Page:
Twinkle, Sparkle, Shimmer


Twinkle: it’s as much about dark as light.

A visible twinkle always has a counterpart–a yin to its yang, eyes closed and opened.

Unlike a sparkle, a shimmer, or a beacon, a twinkle is an on-and-off illumination.  Its hallmark is that, intermittently, no light is emitted from whatever source gives it life.

It has something to do with depth: a shimmer quivers at the surface, but a twinkle in the eye comes from animation within.

Unlike a gleam and akin to a sparkle, a twinkle can come from an impy, sometimes conspiratorial impulse.  A twinkle does not take itself too seriously.

It also has to do with duration.  A lighthouse beam flashes on and off, but its sustained notes endure beyond the life of a twinkle.

A steady light source can segue into a mere twinkle: the wind may lift branches or vines across its surface, giving the illusion of waxing and waning light; an electrical pulse may weaken and flicker.

Cities and towns will twinkle as some parents finish bedtime stories and click off lamps, while others return to dark homes and reset their points of light on the landscape.


A twinkle is often anchored in light seen from a distance, as it was in “Ulysses“:

The lights begin to twinkle from the rocks:
The long day wanes: the slow moon climbs . . . .
Tho’ much is taken, much abides; and tho’
We are not now that strength which in old days
Moved earth and heaven, that which we are, we are;
One equal temper of heroic hearts,
Made weak by time and fate, but strong in will
To strive, to seek, to find, and not to yield.

It may be Scrooge-like to observe that the erstwhile twinkle seems slightly overused in Clement Clarke Moore’s “A Visit from St. Nicholas,” where it appeared twice in just a handful of lines:

And then, in a twinkling, I heard on the roof
The prancing and pawing of each little hoof.
As I drew in my head, and was turning around,
Down the chimney St. Nicholas came with a bound.
He was dressed all in fur, from his head to his foot,
And his clothes were all tarnished with ashes and soot;
A bundle of toys he had flung on his back,
And he looked like a pedler just opening his pack.
His eyes—how they twinkled! his dimples, how merry!
His cheeks were like roses, his nose like a cherry!

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This Dazzling World




The stirring sun’s strands seem to gather into an outsized hand.  A finger pokes the lighthouse from offstage, an entreaty to shake off that opaque midnight black and join the horizon’s color riot.

Given the weather, this sunrise had not seemed at all promising.  But I was up, the beagles were fed and walked, traffic on the way to work was unlikely to have yet ensnarled  . . . and so I hauled myself the extra few miles to look out at the Atlantic before dawn.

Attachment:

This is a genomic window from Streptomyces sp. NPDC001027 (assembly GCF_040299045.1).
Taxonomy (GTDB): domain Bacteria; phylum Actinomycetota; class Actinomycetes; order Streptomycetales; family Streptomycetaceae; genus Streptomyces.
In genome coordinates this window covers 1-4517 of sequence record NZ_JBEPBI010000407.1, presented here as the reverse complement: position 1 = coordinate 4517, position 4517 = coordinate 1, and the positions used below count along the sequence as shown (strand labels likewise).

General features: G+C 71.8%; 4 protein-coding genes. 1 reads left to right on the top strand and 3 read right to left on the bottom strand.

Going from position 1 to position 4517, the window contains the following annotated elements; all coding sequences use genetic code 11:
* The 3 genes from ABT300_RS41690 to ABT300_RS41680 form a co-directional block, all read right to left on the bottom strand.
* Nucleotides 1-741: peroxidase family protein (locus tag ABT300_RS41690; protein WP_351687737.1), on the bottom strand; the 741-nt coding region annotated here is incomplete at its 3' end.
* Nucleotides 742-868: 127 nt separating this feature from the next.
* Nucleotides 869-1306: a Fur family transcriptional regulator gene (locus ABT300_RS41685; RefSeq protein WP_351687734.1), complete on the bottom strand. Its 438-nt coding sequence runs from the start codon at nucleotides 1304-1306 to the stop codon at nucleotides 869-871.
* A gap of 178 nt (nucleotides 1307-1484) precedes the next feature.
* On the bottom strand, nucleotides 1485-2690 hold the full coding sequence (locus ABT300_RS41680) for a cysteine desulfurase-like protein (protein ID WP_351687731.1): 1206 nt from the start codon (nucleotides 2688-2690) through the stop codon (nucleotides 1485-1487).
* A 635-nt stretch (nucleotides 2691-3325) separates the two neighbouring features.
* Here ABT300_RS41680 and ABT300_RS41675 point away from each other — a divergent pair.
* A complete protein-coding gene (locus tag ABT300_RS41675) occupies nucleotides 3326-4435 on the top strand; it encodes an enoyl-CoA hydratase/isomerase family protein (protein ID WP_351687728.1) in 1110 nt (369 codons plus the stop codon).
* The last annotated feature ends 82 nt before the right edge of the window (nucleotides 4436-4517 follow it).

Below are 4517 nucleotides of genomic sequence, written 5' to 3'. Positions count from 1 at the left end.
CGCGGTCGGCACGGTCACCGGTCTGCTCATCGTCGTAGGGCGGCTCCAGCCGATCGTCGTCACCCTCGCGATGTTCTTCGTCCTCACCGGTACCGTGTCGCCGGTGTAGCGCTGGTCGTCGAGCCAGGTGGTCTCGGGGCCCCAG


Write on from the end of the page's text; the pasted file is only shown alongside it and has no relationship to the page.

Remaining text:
Today is Jim’s birthday.  He’s not here to grow older, so I have to figure out how to celebrate it for him.
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Strong is Your Hold

jimgalapSometimes I think every picture I take embodies this week’s photographic theme: “Gone, But Not Forgotten.”

I took this picture of my husband Jim at the end of December.  He died only a few months later.  Although you would never have known it by either looking at him or even having been with him then, we all knew how quickly time was running out.

In some ways, I feel that I took up a camera in Jim’s stead.  It gives me a concrete way to capture memories unbound by time and distance–and perhaps by life itself.

To record images seems a little cheat in preserving the remembered life Galway Kinnell described when he wrote–in the collection Strong is Your Hold–of the moment we knew was coming:

“in a transformation
as quick as a shooting star’s
I will cross over into you
and ask you to carry
not only your own memories
but mine too until you
too lie down and erase us
both together into oblivion.”


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The Limits of Memory


You have insufficient memory.

Deadpan.  As if no irony were involved, my computer informed me it had aborted the task of uploading digital pictures.

I don’t ask that much of my computer, but there you have it.

I had amassed more than 1300 photos on my wee camera.  Too many pictures, with nowhere to go.

At first my rapidly antiquating computer flashed a sign that I was low on memory.  Then, having failed to get a reaction from me, it balked like a testy toddler and shut itself down, refusing to even consider loading another picture until I cleared space on my hard drive.

The only way to do this was, at long last, to go through the archives and dispense with the over and under-lit shots, the closed eyes, the needless near-identical extras.  The pictures that simply were not special enough to occupy space in my memory.

I should have known this would be . . .  problematic. Continue reading

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